This post is part 10 of the "From a diary of AArch64 porter" series:
- From a diary of AArch64 porter — autoconf
- From a diary of AArch64 porter — rpm packaging
- From a diary of AArch64 porter — testsuites
- From a diary of AArch64 porter — POSIX.1 functionality
- From a diary of AArch64 porter — PAGE_SIZE
- From a diary of AArch64 porter — vfp precision
- From a diary of AArch64 porter — system calls
- From a diary of AArch64 porter — parallel builds
- From a diary of AArch64 porter — firefighting
- From a diary of AArch64 porter — drive-by coding
- From a diary of AArch64 porter — manylinux2014
- From a diary of AArch64 porter — handling big patches
- From a diary of AArch64 porter — Arm CPU features table
Working on AArch64 often means changing code in some projects. I did that so many times that I am unable to say where I have some commits. Such thing got a name: drive-by coding.
Drive-by coding is situation when you appear in some software project, do some changes, get them merged and then disappear to never be seen again.
Let’s build something
All starts from simple thing: I have/want to build some software. But for some reason it does not cooperate. Sometimes it is simple architecture check missing, sometimes atomic operations are not present, intrinsics are missing or anything else.
Then comes moment of looking at build errors and trying to work out some solution. Have I seen that bug before? Does it look familiar?
If this is something new then quick Google search for error message. And checking bug reports/issues on project’s website/repo. There can be ready to use patches, information how to fix it or even some ideas why does it happen.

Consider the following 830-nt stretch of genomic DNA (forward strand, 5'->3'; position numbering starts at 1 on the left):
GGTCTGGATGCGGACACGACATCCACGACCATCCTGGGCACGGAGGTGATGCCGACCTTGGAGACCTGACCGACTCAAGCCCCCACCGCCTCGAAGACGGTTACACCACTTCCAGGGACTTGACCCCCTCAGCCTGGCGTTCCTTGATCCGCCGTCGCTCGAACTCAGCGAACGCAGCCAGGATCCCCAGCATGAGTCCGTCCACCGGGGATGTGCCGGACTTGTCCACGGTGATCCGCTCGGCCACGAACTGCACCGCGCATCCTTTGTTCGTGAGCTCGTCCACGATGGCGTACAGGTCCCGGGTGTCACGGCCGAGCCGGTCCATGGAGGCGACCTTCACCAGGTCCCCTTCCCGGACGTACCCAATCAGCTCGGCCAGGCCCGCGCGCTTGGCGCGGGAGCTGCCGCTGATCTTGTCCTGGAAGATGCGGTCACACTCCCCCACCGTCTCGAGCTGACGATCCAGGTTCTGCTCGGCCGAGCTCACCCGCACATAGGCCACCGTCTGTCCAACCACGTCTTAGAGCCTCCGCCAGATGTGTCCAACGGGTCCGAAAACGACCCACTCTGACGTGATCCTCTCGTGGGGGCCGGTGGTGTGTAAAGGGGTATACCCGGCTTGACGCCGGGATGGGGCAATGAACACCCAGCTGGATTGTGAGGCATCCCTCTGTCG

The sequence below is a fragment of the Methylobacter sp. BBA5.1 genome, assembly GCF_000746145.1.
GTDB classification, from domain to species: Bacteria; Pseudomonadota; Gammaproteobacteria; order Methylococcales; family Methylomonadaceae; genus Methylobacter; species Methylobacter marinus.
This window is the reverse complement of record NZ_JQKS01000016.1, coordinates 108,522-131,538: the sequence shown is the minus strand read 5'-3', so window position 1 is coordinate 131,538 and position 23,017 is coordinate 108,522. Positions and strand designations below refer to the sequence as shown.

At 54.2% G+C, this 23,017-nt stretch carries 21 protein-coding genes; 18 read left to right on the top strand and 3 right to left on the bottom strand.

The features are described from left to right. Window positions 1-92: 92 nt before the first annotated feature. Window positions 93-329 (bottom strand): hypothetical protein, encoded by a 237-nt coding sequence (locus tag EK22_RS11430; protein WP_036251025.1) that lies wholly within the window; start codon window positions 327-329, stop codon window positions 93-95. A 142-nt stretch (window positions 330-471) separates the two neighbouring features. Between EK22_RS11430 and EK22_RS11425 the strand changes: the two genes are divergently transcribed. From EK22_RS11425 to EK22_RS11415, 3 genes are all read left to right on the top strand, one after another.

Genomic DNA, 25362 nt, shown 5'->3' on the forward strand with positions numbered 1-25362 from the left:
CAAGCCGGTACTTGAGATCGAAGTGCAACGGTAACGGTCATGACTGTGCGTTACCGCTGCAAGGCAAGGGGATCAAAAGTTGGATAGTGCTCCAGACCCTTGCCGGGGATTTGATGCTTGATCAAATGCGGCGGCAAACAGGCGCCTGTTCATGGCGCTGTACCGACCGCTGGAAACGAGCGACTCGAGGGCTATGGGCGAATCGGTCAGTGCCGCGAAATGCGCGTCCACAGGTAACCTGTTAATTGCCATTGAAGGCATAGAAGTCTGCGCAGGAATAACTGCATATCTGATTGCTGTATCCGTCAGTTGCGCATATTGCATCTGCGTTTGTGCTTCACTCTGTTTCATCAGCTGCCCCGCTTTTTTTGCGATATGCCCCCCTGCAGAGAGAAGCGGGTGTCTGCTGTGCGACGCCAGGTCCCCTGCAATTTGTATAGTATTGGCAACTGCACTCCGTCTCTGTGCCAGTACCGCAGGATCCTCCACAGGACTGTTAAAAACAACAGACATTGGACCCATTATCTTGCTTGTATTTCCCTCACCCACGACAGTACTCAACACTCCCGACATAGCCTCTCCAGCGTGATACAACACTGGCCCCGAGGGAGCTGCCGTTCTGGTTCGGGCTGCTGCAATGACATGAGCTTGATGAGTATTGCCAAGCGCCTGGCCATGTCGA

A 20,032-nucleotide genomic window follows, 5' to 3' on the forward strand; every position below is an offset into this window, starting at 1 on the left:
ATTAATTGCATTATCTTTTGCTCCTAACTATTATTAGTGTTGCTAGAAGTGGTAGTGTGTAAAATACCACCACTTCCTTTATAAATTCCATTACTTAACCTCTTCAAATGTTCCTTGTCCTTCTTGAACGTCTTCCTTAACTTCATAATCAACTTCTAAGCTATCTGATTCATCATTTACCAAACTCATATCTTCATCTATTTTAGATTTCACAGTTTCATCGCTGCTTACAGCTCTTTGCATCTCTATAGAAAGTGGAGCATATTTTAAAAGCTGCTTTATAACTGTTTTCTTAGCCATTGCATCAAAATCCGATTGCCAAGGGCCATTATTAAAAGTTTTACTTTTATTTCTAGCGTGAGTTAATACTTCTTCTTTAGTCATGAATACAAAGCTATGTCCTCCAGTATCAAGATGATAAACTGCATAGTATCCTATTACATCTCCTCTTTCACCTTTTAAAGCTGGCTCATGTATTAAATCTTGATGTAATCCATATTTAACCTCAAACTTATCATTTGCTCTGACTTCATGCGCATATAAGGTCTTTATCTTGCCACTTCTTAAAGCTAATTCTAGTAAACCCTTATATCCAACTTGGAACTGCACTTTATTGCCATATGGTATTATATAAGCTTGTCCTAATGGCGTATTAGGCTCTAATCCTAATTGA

If this is system call failure in some tests then I check my syscalls
table are those ones handled
on aarch64 and try to change code if they are not (legacy ones like
When I started working with AArch64 (in 2012) there were moments when many projects were easy to fix. If atomics were issue then copying them from Linux kernel was usually solution (if license allowed).
Architecture checks with pile of
#ifdef __X86_64__ or similar ones which are
trying to do decide for simple things like “32/64” or “little/big endian”.
Nowadays such ones do not happen as often as it was.
SIMD intrinsics can be a problem. All those
similar. I do not have to understand them to know that it usually means that C
compiler lacks some backports as those functions were added into gcc and llvm
already (like it was with Pytorch recently).
There are moments when getting software to build needs something more complicated. Like I wrote above, I usually start with searching for error message and checking was it an issue in some other projects. And how it got solved. If I am lucky then patch can be done in short time and send for review upstream (once it builds and passes tests).
Sometimes all I can do is reporting issue upstream and hope that someone will care enough to respond. Usually it ends with at least discussion on potential ways to fix, sometimes hints or even patches to test.
Projects usually accept patches, review them and merge. In several cases it took longer than expected, sometimes there was larger amount of those so they remember me (at least for some time). It helps when I have something for those project again months/years later.
There are projects where I prefer to forget that they exist. Complicated contribution rules, crazy CI setup, weird build systems (ever heard about ‘bazel’?). Or comments in ‘we do not give a shit about non-x86’ style (with a bit polished language). Been there, fixed something to get stuff working and do not want to go back.
‘Drive-by coding’ reminds me going abroad for conferences. People think that you saw interesting places when in reality you spent most of time inside of hotel and/or conference centre.
It is similar with code. I was in several projects, usually had no idea what they do, how they work. Came, looked shortly, fixed something and went back home.